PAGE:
DISB CONSUMER ALERT
Beware of Financial Influencers
The District of Columbia Department of Insurance, Securities and Banking (DISB) warns residents to be on guard against financial advice shared on social media by “finfluencers.”
What Is A Financial Influencer or “Finfluencer”?
A finfluencer is a person who can influence the financial decision-making of others through promotions and recommendations on social media. They usually post in an entertaining style so that the post will go viral. They may be paid by companies they promote, marketing agencies, social media platforms or other undisclosed financiers.
What Should You Consider When You Come Across Financial Advice On Social Media?
Consumer protection rules require that advertisements–including product endorsements by social media influencers–must be truthful and disclose all relevant conflicts of interest. However, consumers should not assume that a finfluencer is disclosing everything at all times.
While brokerage firms, banks and investment advisers work with individual clients, finfluencers are primarily concerned with online engagement and follower numbers. Their content is meant to be entertainment for the masses, not personalized advice, and should not be taken as such.
Investors may have limited ability to recover from losses resulting from taking advice from a finfluencer who turns out to be a fraudster or a know-nothing pretending to be a professional.
Watch Out For Red Flags
While some financial content may include helpful advice like the basics of financial literacy, other content might include reckless advice (e.g., “Avoid paying your debts” or “Use this HACK to avoid your mortgage payments”) that could result in serious financial consequences, including a lowered credit score, losing significant amounts of money, or even civil or criminal actions being brought against you.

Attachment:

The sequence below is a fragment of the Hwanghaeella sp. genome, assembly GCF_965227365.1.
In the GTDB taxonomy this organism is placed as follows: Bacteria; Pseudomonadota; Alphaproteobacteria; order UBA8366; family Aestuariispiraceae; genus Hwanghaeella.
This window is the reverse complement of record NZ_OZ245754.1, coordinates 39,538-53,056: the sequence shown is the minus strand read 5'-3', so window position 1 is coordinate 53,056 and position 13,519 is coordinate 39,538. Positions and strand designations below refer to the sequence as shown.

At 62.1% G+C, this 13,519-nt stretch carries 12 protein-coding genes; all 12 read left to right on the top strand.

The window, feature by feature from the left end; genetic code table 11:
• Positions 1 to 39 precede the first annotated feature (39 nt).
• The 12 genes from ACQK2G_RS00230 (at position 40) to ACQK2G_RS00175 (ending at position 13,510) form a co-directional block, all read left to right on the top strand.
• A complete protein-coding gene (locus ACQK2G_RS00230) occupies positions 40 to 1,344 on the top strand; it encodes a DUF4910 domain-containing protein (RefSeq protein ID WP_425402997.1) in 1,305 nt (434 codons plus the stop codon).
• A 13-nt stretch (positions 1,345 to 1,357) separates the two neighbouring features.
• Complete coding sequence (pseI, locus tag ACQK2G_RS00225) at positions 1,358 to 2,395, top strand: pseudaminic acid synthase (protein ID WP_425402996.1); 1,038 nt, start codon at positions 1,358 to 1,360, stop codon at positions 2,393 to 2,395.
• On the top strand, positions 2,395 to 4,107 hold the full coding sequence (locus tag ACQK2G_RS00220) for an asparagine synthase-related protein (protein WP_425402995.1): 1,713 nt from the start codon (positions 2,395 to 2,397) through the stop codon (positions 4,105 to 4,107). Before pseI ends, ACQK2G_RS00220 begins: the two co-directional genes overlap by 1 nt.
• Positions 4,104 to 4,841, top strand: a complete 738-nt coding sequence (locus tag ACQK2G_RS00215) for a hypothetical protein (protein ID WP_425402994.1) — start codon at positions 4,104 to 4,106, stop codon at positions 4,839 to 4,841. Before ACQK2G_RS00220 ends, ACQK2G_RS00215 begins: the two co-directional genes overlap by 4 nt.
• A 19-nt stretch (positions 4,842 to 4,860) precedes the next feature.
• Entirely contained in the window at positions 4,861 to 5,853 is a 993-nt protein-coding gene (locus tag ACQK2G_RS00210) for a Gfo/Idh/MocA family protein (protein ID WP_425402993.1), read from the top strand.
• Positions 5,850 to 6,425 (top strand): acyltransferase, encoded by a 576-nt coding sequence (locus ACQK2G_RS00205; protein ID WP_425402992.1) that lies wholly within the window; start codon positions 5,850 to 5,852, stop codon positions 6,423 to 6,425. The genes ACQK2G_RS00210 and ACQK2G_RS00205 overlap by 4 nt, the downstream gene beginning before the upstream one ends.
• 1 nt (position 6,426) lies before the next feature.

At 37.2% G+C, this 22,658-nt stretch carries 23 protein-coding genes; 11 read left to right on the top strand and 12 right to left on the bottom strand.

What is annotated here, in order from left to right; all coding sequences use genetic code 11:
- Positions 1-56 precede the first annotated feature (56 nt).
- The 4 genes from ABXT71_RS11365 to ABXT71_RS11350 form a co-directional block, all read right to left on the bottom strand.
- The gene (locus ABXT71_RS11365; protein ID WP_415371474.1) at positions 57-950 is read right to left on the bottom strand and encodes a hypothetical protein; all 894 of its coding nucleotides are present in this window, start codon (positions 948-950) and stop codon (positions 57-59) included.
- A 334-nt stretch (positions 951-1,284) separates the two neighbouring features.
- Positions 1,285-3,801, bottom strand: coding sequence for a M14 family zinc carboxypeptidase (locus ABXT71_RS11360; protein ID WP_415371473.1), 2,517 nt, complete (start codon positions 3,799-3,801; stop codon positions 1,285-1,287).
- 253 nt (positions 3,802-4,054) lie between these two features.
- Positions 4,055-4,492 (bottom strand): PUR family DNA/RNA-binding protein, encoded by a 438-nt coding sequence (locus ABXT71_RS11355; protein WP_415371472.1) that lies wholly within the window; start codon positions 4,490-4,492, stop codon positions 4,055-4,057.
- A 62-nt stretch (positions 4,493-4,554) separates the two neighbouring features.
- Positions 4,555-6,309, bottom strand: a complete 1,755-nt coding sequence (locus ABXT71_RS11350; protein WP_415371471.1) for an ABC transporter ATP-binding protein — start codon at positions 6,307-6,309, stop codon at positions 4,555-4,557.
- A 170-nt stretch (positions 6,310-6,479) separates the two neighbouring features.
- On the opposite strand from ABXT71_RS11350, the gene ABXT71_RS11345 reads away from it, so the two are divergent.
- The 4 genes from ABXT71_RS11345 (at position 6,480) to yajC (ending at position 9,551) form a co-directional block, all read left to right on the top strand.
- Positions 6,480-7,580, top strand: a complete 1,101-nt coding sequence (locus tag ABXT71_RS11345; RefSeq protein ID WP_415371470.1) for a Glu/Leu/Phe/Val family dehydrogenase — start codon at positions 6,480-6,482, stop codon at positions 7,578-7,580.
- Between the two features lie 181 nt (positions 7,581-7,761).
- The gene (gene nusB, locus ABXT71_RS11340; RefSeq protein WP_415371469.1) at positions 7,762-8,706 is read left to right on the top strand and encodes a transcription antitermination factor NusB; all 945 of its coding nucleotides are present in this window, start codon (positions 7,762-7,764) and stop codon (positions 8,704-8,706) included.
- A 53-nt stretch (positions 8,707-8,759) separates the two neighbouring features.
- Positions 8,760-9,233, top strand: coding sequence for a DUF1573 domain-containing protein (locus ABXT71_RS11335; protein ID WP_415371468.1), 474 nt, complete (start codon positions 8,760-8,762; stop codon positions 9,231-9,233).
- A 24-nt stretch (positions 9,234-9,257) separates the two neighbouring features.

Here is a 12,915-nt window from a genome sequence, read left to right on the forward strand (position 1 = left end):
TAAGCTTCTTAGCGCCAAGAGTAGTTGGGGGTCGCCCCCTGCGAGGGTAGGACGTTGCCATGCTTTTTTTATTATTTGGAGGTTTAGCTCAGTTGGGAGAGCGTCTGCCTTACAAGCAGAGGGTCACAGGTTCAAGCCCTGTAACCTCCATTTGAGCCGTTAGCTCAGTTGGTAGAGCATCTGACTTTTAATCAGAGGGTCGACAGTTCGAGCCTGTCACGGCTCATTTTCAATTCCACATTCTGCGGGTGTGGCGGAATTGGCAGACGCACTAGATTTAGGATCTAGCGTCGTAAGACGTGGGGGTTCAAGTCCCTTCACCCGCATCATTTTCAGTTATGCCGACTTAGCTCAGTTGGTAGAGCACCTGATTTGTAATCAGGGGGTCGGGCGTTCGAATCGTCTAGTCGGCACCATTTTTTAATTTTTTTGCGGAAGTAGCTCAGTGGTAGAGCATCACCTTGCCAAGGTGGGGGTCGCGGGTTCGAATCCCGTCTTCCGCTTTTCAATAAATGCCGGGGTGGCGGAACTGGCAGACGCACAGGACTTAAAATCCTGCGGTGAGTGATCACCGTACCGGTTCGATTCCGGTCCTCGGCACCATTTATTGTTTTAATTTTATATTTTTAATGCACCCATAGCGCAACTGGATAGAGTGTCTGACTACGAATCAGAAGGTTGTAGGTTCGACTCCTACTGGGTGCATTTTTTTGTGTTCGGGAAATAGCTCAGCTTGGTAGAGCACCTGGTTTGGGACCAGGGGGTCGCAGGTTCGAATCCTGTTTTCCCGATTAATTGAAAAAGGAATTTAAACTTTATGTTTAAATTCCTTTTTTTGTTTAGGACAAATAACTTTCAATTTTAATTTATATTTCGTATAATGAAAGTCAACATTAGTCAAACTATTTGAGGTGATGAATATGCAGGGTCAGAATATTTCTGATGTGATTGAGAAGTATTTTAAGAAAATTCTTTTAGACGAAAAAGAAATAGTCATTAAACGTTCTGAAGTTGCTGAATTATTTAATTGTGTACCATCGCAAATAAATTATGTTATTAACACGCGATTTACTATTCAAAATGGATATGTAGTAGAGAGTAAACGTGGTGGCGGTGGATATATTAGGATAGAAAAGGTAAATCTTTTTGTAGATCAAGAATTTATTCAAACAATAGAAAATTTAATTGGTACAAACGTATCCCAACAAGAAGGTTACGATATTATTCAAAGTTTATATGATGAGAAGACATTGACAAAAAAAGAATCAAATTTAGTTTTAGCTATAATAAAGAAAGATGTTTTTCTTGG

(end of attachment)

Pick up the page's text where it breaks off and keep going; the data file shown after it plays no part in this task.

If the finfluencer claims to hold a financial certification or designation of any kind, check to see if it is from an accredited organization and still valid. You can also check with DISB to see if the person is registered to provide investment advice and recommendations.
Ask for the data to back up the claims the finfluencer is making. If they only promote their “amazing” results, they are likely too good to be true. Remember, they are making content for their own financial gain.
Where To Go For Help
If your believe you have been the victim of a finfluencer, you may contact the North American Securities Administrators Association. You may also contact the DISB Enforcement and Consumer Protection Division at 202-727-8000.
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